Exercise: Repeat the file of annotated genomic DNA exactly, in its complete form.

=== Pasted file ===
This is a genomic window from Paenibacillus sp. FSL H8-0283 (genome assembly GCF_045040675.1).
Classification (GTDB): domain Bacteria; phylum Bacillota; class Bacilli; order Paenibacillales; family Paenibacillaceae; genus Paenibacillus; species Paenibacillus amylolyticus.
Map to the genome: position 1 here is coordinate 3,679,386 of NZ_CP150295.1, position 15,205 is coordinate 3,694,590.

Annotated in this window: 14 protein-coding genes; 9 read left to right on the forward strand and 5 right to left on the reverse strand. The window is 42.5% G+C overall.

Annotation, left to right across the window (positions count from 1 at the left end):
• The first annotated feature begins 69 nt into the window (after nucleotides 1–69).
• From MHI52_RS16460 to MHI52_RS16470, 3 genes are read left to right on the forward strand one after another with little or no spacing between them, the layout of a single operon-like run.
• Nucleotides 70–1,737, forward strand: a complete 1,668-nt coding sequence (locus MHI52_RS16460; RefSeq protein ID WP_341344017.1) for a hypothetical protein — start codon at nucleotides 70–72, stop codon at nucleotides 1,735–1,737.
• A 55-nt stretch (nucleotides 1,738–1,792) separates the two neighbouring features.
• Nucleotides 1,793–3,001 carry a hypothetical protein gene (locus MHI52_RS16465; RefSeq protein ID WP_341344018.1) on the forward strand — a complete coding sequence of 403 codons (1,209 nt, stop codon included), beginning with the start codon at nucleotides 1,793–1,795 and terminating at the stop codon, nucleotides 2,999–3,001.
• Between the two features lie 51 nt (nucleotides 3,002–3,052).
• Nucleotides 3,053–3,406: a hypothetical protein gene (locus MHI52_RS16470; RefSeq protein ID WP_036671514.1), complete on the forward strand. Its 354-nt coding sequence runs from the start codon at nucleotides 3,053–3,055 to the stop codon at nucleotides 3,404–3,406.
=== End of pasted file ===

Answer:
This is a genomic window from Paenibacillus sp. FSL H8-0283 (genome assembly GCF_045040675.1).
Classification (GTDB): domain Bacteria; phylum Bacillota; class Bacilli; order Paenibacillales; family Paenibacillaceae; genus Paenibacillus; species Paenibacillus amylolyticus.
Map to the genome: position 1 here is coordinate 3,679,386 of NZ_CP150295.1, position 15,205 is coordinate 3,694,590.

Annotated in this window: 14 protein-coding genes; 9 read left to right on the forward strand and 5 right to left on the reverse strand. The window is 42.5% G+C overall.

Annotation, left to right across the window (positions count from 1 at the left end):
• The first annotated feature begins 69 nt into the window (after nucleotides 1–69).
• From MHI52_RS16460 to MHI52_RS16470, 3 genes are read left to right on the forward strand one after another with little or no spacing between them, the layout of a single operon-like run.
• Nucleotides 70–1,737, forward strand: a complete 1,668-nt coding sequence (locus MHI52_RS16460; RefSeq protein ID WP_341344017.1) for a hypothetical protein — start codon at nucleotides 70–72, stop codon at nucleotides 1,735–1,737.
• A 55-nt stretch (nucleotides 1,738–1,792) separates the two neighbouring features.
• Nucleotides 1,793–3,001 carry a hypothetical protein gene (locus MHI52_RS16465; RefSeq protein ID WP_341344018.1) on the forward strand — a complete coding sequence of 403 codons (1,209 nt, stop codon included), beginning with the start codon at nucleotides 1,793–1,795 and terminating at the stop codon, nucleotides 2,999–3,001.
• Between the two features lie 51 nt (nucleotides 3,002–3,052).
• Nucleotides 3,053–3,406: a hypothetical protein gene (locus MHI52_RS16470; RefSeq protein ID WP_036671514.1), complete on the forward strand. Its 354-nt coding sequence runs from the start codon at nucleotides 3,053–3,055 to the stop codon at nucleotides 3,404–3,406.